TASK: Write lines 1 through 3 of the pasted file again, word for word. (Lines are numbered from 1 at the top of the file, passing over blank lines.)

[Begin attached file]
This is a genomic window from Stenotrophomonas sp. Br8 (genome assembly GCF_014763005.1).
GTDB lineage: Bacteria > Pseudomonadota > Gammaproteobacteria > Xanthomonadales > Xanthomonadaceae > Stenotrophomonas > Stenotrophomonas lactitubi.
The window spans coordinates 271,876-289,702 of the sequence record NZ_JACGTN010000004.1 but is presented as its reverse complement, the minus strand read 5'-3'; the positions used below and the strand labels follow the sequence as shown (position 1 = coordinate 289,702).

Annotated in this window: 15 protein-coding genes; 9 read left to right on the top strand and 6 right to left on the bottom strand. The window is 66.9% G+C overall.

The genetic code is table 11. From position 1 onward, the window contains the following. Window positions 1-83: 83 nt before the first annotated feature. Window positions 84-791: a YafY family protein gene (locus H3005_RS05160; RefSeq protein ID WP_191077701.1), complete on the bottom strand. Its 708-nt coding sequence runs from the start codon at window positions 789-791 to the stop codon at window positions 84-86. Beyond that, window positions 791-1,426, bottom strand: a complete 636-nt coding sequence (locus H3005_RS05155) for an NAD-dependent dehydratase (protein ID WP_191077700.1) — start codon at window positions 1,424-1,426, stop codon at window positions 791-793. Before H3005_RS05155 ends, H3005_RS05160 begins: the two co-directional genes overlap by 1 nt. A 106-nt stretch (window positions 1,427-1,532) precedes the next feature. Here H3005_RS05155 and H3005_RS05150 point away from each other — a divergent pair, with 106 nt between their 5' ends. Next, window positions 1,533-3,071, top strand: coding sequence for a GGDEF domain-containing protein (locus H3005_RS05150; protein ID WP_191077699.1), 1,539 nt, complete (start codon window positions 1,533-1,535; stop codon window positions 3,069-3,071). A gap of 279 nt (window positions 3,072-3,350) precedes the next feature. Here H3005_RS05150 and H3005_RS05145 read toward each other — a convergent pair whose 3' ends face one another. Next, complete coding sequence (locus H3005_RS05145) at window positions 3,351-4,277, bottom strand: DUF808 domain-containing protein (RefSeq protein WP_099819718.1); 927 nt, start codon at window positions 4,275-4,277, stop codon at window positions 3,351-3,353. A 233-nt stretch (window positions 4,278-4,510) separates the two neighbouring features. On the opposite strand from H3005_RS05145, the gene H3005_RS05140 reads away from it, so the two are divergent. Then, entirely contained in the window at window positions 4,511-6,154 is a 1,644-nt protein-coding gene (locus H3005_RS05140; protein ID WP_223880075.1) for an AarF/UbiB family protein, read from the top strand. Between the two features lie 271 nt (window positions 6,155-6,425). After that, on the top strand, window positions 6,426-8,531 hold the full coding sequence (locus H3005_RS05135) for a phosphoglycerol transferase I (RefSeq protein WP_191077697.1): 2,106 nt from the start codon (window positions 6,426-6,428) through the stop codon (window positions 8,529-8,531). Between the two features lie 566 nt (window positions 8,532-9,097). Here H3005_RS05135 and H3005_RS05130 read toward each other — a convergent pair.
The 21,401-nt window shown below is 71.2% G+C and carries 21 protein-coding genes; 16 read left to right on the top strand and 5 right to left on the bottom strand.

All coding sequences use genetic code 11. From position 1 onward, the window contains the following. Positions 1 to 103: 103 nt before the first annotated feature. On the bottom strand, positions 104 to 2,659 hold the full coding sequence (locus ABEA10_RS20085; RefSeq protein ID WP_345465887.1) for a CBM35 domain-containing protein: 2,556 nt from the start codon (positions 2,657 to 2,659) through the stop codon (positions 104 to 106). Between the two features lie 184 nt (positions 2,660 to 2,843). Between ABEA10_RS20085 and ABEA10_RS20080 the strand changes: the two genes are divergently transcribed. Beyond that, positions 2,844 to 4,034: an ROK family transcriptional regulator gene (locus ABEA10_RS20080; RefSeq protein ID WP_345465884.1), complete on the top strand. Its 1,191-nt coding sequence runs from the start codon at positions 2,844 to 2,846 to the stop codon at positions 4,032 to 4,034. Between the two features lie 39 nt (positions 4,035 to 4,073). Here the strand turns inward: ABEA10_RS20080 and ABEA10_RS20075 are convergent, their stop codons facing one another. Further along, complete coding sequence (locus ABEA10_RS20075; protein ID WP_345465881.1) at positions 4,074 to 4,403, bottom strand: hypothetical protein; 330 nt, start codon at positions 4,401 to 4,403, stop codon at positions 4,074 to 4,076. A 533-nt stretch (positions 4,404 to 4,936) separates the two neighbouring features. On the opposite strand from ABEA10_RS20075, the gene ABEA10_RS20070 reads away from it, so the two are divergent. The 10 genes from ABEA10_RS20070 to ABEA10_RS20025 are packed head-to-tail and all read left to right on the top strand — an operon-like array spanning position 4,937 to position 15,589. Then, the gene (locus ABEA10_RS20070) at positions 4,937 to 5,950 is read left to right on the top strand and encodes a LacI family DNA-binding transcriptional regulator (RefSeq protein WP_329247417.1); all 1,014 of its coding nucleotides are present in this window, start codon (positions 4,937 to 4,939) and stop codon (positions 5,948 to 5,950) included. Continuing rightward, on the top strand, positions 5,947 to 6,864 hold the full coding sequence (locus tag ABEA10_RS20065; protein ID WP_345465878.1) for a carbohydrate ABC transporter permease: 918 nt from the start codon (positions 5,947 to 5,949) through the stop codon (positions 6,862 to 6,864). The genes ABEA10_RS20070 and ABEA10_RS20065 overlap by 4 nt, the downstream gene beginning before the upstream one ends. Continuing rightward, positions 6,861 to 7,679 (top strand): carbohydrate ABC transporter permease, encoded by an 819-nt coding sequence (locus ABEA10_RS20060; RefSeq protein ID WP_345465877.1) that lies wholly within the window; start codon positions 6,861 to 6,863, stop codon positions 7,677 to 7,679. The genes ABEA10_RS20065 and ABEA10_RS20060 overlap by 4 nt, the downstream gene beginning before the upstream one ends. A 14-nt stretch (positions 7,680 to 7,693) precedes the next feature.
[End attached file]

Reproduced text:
This is a genomic window from Stenotrophomonas sp. Br8 (genome assembly GCF_014763005.1).
GTDB lineage: Bacteria > Pseudomonadota > Gammaproteobacteria > Xanthomonadales > Xanthomonadaceae > Stenotrophomonas > Stenotrophomonas lactitubi.
The window spans coordinates 271,876-289,702 of the sequence record NZ_JACGTN010000004.1 but is presented as its reverse complement, the minus strand read 5'-3'; the positions used below and the strand labels follow the sequence as shown (position 1 = coordinate 289,702).